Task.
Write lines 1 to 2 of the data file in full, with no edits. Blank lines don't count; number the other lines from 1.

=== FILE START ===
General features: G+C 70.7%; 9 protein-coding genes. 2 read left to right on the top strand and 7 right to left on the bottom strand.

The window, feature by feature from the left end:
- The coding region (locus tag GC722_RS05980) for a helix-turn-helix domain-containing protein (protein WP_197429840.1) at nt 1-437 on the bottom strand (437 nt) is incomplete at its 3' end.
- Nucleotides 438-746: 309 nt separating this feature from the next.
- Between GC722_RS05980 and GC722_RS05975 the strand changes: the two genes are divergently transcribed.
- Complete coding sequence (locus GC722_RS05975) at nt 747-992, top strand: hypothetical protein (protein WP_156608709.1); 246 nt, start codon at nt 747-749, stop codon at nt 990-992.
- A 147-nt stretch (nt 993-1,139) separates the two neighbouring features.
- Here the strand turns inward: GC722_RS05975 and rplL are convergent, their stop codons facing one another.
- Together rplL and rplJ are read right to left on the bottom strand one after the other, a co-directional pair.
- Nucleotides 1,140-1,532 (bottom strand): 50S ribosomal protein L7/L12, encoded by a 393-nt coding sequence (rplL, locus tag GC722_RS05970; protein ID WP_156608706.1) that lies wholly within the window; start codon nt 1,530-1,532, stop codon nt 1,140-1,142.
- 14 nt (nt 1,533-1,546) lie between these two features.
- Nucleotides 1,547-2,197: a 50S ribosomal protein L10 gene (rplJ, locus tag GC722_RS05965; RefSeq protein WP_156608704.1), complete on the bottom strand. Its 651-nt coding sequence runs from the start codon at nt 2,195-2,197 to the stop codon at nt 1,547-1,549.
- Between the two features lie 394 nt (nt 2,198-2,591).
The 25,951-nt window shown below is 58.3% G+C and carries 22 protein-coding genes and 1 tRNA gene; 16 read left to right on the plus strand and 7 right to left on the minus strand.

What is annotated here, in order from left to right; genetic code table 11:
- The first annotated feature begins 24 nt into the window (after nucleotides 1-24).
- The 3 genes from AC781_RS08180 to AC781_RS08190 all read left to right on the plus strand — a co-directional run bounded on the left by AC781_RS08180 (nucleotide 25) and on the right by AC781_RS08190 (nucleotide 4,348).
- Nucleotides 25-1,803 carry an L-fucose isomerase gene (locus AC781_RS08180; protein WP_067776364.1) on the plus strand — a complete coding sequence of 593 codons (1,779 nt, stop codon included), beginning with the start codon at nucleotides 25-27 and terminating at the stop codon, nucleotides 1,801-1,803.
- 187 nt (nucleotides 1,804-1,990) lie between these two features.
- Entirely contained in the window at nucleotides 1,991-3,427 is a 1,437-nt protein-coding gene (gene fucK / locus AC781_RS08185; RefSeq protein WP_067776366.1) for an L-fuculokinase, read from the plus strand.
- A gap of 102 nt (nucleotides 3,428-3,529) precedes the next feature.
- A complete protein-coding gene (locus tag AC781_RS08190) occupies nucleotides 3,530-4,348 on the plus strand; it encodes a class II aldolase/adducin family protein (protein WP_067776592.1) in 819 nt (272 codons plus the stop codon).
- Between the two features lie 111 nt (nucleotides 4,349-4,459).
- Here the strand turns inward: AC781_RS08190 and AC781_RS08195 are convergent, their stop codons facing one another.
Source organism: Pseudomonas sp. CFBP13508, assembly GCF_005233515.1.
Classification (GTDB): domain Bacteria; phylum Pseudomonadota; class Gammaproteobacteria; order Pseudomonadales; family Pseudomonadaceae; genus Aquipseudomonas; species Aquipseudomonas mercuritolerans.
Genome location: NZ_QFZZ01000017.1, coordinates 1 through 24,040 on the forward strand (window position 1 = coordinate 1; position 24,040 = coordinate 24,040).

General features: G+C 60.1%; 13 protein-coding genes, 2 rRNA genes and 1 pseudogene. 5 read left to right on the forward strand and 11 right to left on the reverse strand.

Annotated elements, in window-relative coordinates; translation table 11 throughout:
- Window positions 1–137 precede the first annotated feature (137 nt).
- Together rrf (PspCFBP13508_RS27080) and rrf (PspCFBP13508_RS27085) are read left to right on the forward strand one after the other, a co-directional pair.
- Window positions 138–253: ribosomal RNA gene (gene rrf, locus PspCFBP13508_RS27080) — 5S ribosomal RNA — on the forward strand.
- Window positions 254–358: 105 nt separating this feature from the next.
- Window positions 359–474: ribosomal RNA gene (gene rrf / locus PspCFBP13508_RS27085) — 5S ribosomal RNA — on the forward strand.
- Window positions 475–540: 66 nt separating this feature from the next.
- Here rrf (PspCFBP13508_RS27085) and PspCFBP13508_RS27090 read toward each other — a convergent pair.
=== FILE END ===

General features: G+C 70.7%; 9 protein-coding genes. 2 read left to right on the top strand and 7 right to left on the bottom strand.

The window, feature by feature from the left end: